Two days before learning he had been traded to the Braves, Alex Gonzalez heard his cellphone buzz. It was a text message from his agent.
“I got a message on Monday,” Gonzalez said Thursday in a heavy Latin accent. “It said, ‘Do you like St. Louis?’ I don’t text back,” he added.
So it was at 10 a.m. Wednesday, on the final day of Gonzalez’s three-day All-Star snooze, that Gonzalez was awaked at his Miami home by the sounds of a ringing cellphone. He didn’t answer it. Moments later, it rang again. He didn’t answer it. “10 o’clock — too early for me,” he said.
Finally, he got up to check the caller ID. It was his agent from California. “I thought I’m sure I was traded,” he said. “But I thought it was St. Louis.”
When Gonzalez phoned his agent and learned he had been dealt to the Braves, he was ecstatic. Suddenly, he was waking up on a first-place team. “It makes me feel proud,” he said.
Join the club.
It is feel-good time around the Braves these days. How can it not be? Look how they opened the second half of the season. Jair Jurrjens threw his second straight impressive game since coming off the disabled list. The bullpen was solid. Martin Prado and Chipper Jones hit home runs.
Jason Heyward — he was only Willie Mays. In his return from the disabled list, he threw out a Milwaukee base runner (Casey McGehee) who dared try to go from first to third on a single in the second. Then he gave everybody in Turner Field heart palpitations in the fourth when he crashed into the right-field corner as he caught a McGehee fly ball and then was sprawled on the ground for a few minutes.
“It happened so fast — I don’t even remember what I hit,” he said.
Not sure if that’s reassuring or not. But this should be: The Braves opened the second half with a 2-1 win over Milwaukee. They looked every bit the pennant team that they resembled before the break.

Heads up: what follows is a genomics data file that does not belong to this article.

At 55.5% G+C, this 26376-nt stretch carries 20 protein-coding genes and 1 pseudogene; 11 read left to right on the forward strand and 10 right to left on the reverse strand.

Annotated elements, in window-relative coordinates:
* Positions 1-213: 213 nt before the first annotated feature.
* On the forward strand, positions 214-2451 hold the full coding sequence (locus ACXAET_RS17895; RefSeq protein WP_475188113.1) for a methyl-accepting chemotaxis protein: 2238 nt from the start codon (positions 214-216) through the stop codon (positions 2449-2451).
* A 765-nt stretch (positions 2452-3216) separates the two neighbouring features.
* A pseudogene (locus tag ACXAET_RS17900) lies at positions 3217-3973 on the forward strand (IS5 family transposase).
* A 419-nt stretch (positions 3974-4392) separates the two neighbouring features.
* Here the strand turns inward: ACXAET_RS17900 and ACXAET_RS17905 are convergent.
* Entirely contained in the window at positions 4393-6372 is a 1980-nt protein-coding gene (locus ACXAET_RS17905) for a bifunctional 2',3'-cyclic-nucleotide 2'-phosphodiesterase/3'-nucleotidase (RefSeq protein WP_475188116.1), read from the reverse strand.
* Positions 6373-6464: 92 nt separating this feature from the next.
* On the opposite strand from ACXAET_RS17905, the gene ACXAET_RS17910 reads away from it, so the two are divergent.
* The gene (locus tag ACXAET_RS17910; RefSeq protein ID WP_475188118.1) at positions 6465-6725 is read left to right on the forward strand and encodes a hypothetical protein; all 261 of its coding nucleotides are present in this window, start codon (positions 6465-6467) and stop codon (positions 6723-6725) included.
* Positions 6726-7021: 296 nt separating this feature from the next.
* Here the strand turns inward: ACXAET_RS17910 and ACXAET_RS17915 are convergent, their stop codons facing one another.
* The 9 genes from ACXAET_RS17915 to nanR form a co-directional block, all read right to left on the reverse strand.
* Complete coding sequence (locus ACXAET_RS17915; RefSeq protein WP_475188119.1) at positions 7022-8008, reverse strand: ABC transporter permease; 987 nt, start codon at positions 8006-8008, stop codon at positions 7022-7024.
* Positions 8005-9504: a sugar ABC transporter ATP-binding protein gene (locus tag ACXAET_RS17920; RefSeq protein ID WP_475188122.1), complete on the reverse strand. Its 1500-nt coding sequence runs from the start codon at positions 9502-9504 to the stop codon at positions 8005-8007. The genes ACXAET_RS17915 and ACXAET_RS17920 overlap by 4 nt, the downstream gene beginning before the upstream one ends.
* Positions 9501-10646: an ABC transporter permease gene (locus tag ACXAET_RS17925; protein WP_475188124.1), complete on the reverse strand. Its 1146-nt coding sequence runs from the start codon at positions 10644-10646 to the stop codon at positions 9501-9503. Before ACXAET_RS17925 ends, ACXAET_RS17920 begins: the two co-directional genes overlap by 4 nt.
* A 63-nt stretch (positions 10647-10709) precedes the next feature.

And how’s this for irony: The final out of the game was a shortstop named Escobar (albeit Milwaukee’s Alcides) lining out to Gonzalez. The new guy, playing his first game as a Brave after being acquired from Toronto for Yunel Escobar, walked and doubled in four at-bats and played flawlessly at short.
When asked how it was playing with Gonzalez, Jones smiled and said, “It was a lot quieter.”
The Braves entered the All-Star break in first place for the first time since 2003, prompting Jones to comment: “It feels like home.”
If you were hoping for foreshadowing Thursday for more of the same, it came early. In the first four innings, Jones and Prado homered and Heyward had his two defensive gems. Manager Bobby Cox said of Heyward, “He won the game for us.” Jurrjens cracked that when he saw his teammate hit the wall, “I started cussing him out. We don’t need anybody else on the disabled list.”
Heyward tried to put everybody at ease, even while laying on the ground, answering “concussion questions” even before they were asked. “I told them, ‘My name is Jason Heyward. I play for the Atlanta Braves. Monday was an off day …”
At this point, only an injury of significance seemingly can derail the Braves. They’re playing that well – consistent, aggressive and north of their talent.
Gonzalez is taking it all in. He left a fourth-place club for a first-place club. He didn’t arrive at the stadium until 4 p.m., just in time for a team meeting, quickly took batting practice, ate, met with the media, took the field and received a nice ovation before his first at-bat.
Cox was thrilled to have him. He spoke to Toronto manager Cito Gaston on the phone to get some insight into the player. “No problems,” Cox said. “He’s a professional. Players like him.”
Gonzalez said he would not put excessive pressure on himself just because he was joining a team in a pennant race.
“I’m ready,” he said.
As the Braves appear to be.
Earlier posts today